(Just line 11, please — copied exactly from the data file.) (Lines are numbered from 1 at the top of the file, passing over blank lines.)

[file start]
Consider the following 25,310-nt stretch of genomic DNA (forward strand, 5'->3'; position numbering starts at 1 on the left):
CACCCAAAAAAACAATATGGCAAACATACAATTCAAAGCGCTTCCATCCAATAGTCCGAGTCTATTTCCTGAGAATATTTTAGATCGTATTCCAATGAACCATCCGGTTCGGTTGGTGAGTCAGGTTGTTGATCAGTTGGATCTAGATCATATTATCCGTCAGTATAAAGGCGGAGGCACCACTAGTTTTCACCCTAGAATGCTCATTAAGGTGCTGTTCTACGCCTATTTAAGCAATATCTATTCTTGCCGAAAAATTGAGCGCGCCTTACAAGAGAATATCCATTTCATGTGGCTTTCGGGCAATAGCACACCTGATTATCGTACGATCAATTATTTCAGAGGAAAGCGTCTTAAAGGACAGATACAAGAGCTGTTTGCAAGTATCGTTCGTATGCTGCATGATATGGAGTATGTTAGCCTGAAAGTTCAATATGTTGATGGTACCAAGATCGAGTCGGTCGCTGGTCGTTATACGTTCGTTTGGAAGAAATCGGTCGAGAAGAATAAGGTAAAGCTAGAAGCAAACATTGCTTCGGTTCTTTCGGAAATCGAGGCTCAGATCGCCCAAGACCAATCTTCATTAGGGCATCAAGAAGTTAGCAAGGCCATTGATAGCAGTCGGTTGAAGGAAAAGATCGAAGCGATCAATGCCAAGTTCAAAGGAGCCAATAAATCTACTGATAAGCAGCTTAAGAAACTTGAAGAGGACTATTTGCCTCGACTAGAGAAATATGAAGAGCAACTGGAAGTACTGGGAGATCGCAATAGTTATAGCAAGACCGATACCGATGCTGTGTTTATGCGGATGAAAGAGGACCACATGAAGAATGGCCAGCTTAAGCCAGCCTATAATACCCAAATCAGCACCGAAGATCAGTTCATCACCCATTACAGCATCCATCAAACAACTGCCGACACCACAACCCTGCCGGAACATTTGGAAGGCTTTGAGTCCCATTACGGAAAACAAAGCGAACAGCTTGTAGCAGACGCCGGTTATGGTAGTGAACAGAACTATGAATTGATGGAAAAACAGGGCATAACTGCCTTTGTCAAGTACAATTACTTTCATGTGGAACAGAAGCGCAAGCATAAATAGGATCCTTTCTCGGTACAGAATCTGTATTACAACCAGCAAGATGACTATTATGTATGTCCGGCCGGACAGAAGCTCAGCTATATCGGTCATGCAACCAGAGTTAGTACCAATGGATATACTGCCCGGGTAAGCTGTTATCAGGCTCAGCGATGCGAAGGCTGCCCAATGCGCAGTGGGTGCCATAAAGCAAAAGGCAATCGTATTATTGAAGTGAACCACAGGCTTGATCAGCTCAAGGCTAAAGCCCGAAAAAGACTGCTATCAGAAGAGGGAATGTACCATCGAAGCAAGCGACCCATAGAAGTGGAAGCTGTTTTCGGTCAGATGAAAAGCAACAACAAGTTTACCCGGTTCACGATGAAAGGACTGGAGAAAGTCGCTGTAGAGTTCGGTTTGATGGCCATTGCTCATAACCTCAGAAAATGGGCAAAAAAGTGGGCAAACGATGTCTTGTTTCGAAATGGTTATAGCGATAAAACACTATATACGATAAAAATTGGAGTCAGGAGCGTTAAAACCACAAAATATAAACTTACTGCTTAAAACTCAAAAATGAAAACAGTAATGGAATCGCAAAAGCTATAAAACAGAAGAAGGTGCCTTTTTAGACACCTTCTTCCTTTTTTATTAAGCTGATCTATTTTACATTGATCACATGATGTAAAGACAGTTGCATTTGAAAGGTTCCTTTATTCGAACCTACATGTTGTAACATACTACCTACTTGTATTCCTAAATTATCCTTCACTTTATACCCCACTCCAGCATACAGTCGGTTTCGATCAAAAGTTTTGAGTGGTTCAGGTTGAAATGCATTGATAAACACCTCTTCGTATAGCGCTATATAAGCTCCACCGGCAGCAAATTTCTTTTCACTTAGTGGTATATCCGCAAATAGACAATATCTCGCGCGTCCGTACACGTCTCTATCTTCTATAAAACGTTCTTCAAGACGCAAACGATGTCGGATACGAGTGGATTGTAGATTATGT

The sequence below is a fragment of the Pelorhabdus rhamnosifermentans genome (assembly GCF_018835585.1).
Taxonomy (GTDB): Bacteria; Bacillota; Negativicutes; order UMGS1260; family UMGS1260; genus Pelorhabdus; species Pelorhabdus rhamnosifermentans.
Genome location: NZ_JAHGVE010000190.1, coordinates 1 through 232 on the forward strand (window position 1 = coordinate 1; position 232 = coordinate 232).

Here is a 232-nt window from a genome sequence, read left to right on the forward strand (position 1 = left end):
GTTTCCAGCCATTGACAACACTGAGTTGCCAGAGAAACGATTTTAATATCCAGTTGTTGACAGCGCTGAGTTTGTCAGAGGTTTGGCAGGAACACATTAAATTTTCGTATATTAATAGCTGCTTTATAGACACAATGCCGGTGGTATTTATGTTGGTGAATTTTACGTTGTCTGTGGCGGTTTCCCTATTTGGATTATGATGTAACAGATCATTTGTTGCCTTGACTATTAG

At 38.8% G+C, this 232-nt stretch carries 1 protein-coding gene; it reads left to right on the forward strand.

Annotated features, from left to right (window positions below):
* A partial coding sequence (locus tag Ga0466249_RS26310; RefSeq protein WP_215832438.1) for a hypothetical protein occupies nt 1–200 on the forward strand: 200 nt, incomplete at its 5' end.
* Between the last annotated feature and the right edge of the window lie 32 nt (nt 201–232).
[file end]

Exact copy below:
* Between the last annotated feature and the right edge of the window lie 32 nt (nt 201–232).